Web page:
Brilliance – women’s champions

Luckygrass struggled to improvise against it, hucked it a few times without seeing me switch onto the deep cutters, and we pretty much stopped them from scoring from that point on. I continued to go deep on O for Danil’s hucks and hammers (a throw which is not very common or looked kindly upon in Russia!) and we clawed back point after point until the game had to end due to the field being booked for American Football. I think we left Luckygrass scratching their heads, and their coach seemed keen to attend the next Hex workshop I run in the region.

I also got an opportunity to coach at a Brilliance training session – there were just a few players there, but the high quality of the Russian women champions was very apparent. We worked on catching & throwing, with a focus on long throws, and effective throw+go techniques.


Players from Saturday’s Flex workshop

Hex workshops
Saturday’s focus at the workshop was “Throwing + Catching skills & Flexagon Defence”. We had 15 players turn up and had a good session – I talked about the neutral stance / power stance for throwing, went into detail about hucking technique, talked about and practiced the finer qualities of clap catching, broke down Flex D into its principles of communication, switching/sandwiching where appropriate, and covering all offensive players as a team, and drilled them each individually and combined. We played a few games at the end where everyone was communicating loads, looking out for switches, setting up sandwiches, and I was able to illustrate specific scenarios like where somebody would poach deep (without marking someone, switching, or sandwiching) and it would cause the defence to break down – so lots was learned by all.
On Sunday the focus was Hex Offence, so we ran through a number of drills which put into practice the skills which are particularly useful for Hex play and principles – throw-and-go moves, recognising space developing on the field and moving into it, taking the open pass or faking if it’s not on, and maintaining the hex shape – which entailed illustrating what the shape looks like when the disc is at any point on the field, and guidelines on how to maintain the shape dynamically during play.


Players from Sunday’s Hex O workshop who also played against Me & My Monkey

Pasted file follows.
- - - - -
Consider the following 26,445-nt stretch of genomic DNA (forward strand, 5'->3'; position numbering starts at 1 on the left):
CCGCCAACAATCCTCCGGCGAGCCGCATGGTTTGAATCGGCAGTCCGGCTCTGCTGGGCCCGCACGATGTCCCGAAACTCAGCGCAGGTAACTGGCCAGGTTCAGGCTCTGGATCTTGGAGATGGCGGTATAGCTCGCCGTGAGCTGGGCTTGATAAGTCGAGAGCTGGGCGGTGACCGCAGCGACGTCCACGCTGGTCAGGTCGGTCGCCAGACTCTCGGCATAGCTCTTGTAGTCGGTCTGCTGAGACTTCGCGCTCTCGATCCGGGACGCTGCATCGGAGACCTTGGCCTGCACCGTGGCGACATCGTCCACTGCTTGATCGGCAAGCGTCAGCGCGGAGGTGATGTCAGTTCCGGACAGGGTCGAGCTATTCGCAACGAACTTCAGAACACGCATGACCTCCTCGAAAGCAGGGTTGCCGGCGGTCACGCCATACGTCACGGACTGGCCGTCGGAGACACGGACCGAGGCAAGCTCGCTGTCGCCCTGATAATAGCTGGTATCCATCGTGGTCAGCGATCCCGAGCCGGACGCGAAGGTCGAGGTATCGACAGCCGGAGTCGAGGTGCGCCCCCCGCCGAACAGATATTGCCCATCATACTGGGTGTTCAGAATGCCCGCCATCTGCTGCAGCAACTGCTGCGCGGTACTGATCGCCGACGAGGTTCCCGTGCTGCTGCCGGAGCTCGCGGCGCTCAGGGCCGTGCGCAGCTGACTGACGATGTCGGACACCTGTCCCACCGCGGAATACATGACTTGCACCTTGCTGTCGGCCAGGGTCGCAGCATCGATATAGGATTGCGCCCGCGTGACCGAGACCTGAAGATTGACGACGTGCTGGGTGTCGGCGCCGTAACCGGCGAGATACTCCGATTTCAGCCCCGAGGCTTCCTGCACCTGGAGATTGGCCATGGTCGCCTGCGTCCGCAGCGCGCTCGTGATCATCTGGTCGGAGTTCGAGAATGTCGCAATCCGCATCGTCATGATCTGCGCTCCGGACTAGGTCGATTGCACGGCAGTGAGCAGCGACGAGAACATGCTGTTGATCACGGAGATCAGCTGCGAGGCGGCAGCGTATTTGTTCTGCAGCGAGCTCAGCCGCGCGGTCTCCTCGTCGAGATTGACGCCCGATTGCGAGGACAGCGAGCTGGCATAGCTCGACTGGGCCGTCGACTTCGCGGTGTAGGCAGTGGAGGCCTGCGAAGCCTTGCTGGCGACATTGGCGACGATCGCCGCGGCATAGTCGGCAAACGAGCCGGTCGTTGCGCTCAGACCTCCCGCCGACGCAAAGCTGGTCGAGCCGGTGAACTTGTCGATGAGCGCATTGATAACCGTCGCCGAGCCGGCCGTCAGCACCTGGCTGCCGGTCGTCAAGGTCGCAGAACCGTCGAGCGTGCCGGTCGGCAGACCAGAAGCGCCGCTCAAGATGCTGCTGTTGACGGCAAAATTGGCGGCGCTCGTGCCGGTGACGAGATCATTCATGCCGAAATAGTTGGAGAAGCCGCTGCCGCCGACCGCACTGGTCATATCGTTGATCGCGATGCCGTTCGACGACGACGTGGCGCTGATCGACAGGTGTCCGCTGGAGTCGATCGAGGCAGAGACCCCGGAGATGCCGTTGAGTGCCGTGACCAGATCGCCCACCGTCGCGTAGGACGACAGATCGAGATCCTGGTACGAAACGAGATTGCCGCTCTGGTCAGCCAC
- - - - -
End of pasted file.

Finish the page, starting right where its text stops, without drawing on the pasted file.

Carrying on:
At the end of the Sunday session we played a match against “Me & My Monkey” – a fairly new Moscow team. M&MM came out with a vertical stack and we immediately surrounded it whilst pointing and shouting “five!” to indicate there should be five of us sandwiching around five of them. M&MM’s cutting was chaotic in reaction and we shut down most of their short options and stuffed their flow, however they had a couple of throwers who were able to sit the disc out amazingly far and flat for their receivers to run down, which they did very well and very often until we adapted. On offence, Hex worked well but was rather crowded – the pitch was slightly narrow, but we also had the common tendency of over-rotating downfield, meaning the downfield space was crowded and the backfield space was underused when on the sideline. We had some nice sequences of play however, some good deep shots, some quick passes off the line from static towards the end, and scored enough points to win the game. M&MM’s offence switched up to horizontal for a while – we tried Japan’s Hasami defence against it but figured there was too much space between the downfield cutters for it to work effectively, so went back to Flex and continued to get good results. From vert, M&MM tried a play we used to call ‘rubber’ in the UK – the front cutters split and the back cutter comes under – which is a great idea against Flex which doesn’t have a fully switched-on back defender, however we recognised this and prepared the deep defender to tighten up quickly if he saw this happening, so we continued to cause them problems. Towards the end of the game we decided to switch it up as we were getting physically and mentally drained – at one point we came out with a vert stack on the open side (to free up loads of break space), but M&MM quickly transitioned into a zonal-type defence as a counter – something they potentially had learned from us during the game, or that their coach had prepared them for (he had also attended the Hex workshop).